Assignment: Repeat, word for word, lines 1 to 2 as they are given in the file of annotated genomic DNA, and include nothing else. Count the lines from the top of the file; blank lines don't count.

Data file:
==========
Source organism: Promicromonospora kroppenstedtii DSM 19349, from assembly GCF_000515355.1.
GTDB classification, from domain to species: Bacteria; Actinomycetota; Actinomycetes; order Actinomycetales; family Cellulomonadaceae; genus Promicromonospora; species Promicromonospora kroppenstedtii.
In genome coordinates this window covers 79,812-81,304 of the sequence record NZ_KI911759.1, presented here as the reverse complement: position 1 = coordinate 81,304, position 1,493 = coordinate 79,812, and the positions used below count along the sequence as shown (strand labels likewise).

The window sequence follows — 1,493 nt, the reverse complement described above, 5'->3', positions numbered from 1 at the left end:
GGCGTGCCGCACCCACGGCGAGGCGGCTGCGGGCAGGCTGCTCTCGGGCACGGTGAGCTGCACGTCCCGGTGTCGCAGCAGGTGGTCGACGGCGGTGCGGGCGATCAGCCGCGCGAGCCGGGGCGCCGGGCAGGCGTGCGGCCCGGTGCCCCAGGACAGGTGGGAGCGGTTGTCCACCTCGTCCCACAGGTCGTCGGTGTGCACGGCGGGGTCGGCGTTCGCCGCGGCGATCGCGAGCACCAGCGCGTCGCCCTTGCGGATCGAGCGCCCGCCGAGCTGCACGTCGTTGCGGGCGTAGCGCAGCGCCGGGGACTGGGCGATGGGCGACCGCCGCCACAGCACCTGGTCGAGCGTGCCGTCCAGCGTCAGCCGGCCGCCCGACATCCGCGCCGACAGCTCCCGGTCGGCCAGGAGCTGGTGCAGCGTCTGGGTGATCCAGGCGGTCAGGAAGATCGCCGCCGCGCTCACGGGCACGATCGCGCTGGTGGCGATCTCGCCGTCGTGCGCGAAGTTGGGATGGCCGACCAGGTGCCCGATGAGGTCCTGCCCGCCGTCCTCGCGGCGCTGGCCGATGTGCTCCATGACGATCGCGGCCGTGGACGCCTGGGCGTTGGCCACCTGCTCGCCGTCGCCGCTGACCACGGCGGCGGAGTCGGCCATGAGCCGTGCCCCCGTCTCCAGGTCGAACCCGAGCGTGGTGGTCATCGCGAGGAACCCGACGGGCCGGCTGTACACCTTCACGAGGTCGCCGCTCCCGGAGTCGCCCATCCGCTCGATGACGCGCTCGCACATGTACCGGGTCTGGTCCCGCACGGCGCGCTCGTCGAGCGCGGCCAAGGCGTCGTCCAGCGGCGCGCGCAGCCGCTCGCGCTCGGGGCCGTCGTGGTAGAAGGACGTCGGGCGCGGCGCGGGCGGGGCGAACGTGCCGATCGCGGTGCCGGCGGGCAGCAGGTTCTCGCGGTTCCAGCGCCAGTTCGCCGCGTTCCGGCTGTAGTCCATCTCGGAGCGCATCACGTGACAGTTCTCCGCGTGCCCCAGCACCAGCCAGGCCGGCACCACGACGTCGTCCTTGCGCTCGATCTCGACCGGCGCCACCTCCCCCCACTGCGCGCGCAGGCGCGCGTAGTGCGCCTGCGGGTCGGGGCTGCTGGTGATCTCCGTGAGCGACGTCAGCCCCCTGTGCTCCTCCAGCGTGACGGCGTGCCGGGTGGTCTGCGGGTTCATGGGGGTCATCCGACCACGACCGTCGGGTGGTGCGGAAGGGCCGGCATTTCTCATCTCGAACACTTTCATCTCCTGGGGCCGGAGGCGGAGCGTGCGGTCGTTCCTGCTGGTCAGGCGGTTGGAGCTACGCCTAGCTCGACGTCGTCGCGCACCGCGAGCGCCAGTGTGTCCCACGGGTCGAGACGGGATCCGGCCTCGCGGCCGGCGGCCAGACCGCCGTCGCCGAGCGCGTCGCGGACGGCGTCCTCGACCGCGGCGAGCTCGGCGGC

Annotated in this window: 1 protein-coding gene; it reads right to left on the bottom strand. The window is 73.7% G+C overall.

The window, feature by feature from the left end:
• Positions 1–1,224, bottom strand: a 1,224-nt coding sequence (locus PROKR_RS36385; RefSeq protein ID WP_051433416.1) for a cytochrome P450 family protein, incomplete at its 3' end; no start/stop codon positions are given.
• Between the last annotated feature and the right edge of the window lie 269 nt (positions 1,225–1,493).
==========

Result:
Source organism: Promicromonospora kroppenstedtii DSM 19349, from assembly GCF_000515355.1.
GTDB classification, from domain to species: Bacteria; Actinomycetota; Actinomycetes; order Actinomycetales; family Cellulomonadaceae; genus Promicromonospora; species Promicromonospora kroppenstedtii.